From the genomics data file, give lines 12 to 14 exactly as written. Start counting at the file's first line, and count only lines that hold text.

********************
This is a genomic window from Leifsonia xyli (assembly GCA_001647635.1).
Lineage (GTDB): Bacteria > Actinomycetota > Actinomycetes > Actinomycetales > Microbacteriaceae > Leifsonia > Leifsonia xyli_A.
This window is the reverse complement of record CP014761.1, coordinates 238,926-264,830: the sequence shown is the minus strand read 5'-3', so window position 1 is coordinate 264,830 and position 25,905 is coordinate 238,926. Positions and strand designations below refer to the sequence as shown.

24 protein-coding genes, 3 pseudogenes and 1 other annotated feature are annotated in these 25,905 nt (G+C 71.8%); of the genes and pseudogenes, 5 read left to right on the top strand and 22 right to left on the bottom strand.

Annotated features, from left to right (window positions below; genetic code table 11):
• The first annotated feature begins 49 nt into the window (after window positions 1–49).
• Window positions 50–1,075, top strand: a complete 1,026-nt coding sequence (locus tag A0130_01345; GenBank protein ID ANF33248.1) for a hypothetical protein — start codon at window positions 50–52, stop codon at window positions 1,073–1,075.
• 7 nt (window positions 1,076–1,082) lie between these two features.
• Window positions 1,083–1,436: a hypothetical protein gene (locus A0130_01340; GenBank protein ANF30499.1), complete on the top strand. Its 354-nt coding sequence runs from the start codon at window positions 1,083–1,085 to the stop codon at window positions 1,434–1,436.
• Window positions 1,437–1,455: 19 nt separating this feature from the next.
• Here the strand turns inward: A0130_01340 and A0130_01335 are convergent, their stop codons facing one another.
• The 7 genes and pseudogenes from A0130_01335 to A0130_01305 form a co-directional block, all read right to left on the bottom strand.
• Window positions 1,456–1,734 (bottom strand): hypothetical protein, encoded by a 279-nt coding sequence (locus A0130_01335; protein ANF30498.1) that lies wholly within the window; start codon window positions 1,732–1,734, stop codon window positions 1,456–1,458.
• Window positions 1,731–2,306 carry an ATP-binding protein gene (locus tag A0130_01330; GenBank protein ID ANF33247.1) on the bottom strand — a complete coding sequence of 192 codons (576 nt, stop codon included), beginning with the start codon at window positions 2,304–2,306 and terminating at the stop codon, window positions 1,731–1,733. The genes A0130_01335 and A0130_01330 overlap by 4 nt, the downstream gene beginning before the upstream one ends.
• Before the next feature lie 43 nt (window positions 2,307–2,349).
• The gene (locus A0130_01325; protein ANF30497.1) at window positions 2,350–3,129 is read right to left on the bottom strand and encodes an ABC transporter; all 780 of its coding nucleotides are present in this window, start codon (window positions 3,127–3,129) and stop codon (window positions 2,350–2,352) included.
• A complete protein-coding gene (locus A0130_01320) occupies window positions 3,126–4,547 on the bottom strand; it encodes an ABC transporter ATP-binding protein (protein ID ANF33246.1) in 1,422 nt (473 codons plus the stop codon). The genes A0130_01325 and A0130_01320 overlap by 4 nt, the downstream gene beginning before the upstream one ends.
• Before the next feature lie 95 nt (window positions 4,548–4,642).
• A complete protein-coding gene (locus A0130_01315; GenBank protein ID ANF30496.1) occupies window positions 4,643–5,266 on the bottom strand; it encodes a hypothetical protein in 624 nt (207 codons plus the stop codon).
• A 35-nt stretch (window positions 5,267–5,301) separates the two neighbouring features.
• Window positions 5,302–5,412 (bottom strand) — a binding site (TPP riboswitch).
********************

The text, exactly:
• The 7 genes and pseudogenes from A0130_01335 to A0130_01305 form a co-directional block, all read right to left on the bottom strand.
• Window positions 1,456–1,734 (bottom strand): hypothetical protein, encoded by a 279-nt coding sequence (locus A0130_01335; protein ANF30498.1) that lies wholly within the window; start codon window positions 1,732–1,734, stop codon window positions 1,456–1,458.
• Window positions 1,731–2,306 carry an ATP-binding protein gene (locus tag A0130_01330; GenBank protein ID ANF33247.1) on the bottom strand — a complete coding sequence of 192 codons (576 nt, stop codon included), beginning with the start codon at window positions 2,304–2,306 and terminating at the stop codon, window positions 1,731–1,733. The genes A0130_01335 and A0130_01330 overlap by 4 nt, the downstream gene beginning before the upstream one ends.